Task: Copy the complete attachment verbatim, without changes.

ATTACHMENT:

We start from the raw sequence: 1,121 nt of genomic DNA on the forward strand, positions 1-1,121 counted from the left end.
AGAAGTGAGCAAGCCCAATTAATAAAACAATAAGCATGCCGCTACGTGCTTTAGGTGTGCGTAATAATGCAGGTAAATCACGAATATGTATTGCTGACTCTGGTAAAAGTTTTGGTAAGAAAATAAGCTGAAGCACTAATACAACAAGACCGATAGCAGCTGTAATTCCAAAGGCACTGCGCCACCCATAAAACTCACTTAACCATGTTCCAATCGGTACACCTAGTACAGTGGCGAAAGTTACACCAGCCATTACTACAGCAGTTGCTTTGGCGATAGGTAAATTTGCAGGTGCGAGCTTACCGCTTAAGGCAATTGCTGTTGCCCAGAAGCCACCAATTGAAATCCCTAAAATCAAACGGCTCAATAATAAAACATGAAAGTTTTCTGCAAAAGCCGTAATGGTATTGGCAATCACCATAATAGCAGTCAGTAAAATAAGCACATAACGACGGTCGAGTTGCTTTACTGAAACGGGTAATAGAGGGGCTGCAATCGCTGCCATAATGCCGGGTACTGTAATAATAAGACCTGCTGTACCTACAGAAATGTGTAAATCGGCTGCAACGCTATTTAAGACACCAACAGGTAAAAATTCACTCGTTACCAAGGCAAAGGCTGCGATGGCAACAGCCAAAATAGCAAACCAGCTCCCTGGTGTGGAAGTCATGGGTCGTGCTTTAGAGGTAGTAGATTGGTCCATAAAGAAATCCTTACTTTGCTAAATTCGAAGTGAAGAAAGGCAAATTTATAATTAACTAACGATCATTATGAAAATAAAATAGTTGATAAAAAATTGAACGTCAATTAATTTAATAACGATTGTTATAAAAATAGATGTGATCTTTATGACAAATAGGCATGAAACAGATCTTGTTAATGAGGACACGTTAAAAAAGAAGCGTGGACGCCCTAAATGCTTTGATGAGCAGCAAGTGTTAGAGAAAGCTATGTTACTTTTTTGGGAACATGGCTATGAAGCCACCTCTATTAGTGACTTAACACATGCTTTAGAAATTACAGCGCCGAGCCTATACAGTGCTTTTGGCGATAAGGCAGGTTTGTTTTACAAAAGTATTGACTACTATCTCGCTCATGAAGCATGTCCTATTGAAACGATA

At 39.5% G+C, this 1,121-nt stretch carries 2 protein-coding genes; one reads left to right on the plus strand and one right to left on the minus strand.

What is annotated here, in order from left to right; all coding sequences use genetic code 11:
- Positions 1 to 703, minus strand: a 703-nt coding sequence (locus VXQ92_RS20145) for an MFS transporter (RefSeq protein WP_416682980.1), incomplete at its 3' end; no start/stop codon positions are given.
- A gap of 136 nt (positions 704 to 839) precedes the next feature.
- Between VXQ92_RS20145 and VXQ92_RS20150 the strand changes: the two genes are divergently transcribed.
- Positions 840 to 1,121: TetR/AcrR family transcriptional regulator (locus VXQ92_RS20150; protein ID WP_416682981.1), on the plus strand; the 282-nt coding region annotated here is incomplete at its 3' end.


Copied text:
We start from the raw sequence: 1,121 nt of genomic DNA on the forward strand, positions 1-1,121 counted from the left end.
AGAAGTGAGCAAGCCCAATTAATAAAACAATAAGCATGCCGCTACGTGCTTTAGGTGTGCGTAATAATGCAGGTAAATCACGAATATGTATTGCTGACTCTGGTAAAAGTTTTGGTAAGAAAATAAGCTGAAGCACTAATACAACAAGACCGATAGCAGCTGTAATTCCAAAGGCACTGCGCCACCCATAAAACTCACTTAACCATGTTCCAATCGGTACACCTAGTACAGTGGCGAAAGTTACACCAGCCATTACTACAGCAGTTGCTTTGGCGATAGGTAAATTTGCAGGTGCGAGCTTACCGCTTAAGGCAATTGCTGTTGCCCAGAAGCCACCAATTGAAATCCCTAAAATCAAACGGCTCAATAATAAAACATGAAAGTTTTCTGCAAAAGCCGTAATGGTATTGGCAATCACCATAATAGCAGTCAGTAAAATAAGCACATAACGACGGTCGAGTTGCTTTACTGAAACGGGTAATAGAGGGGCTGCAATCGCTGCCATAATGCCGGGTACTGTAATAATAAGACCTGCTGTACCTACAGAAATGTGTAAATCGGCTGCAACGCTATTTAAGACACCAACAGGTAAAAATTCACTCGTTACCAAGGCAAAGGCTGCGATGGCAACAGCCAAAATAGCAAACCAGCTCCCTGGTGTGGAAGTCATGGGTCGTGCTTTAGAGGTAGTAGATTGGTCCATAAAGAAATCCTTACTTTGCTAAATTCGAAGTGAAGAAAGGCAAATTTATAATTAACTAACGATCATTATGAAAATAAAATAGTTGATAAAAAATTGAACGTCAATTAATTTAATAACGATTGTTATAAAAATAGATGTGATCTTTATGACAAATAGGCATGAAACAGATCTTGTTAATGAGGACACGTTAAAAAAGAAGCGTGGACGCCCTAAATGCTTTGATGAGCAGCAAGTGTTAGAGAAAGCTATGTTACTTTTTTGGGAACATGGCTATGAAGCCACCTCTATTAGTGACTTAACACATGCTTTAGAAATTACAGCGCCGAGCCTATACAGTGCTTTTGGCGATAAGGCAGGTTTGTTTTACAAAAGTATTGACTACTATCTCGCTCATGAAGCATGTCCTATTGAAACGATA

At 39.5% G+C, this 1,121-nt stretch carries 2 protein-coding genes; one reads left to right on the plus strand and one right to left on the minus strand.

What is annotated here, in order from left to right; all coding sequences use genetic code 11:
- Positions 1 to 703, minus strand: a 703-nt coding sequence (locus VXQ92_RS20145) for an MFS transporter (RefSeq protein WP_416682980.1), incomplete at its 3' end; no start/stop codon positions are given.
- A gap of 136 nt (positions 704 to 839) precedes the next feature.
- Between VXQ92_RS20145 and VXQ92_RS20150 the strand changes: the two genes are divergently transcribed.
- Positions 840 to 1,121: TetR/AcrR family transcriptional regulator (locus VXQ92_RS20150; protein ID WP_416682981.1), on the plus strand; the 282-nt coding region annotated here is incomplete at its 3' end.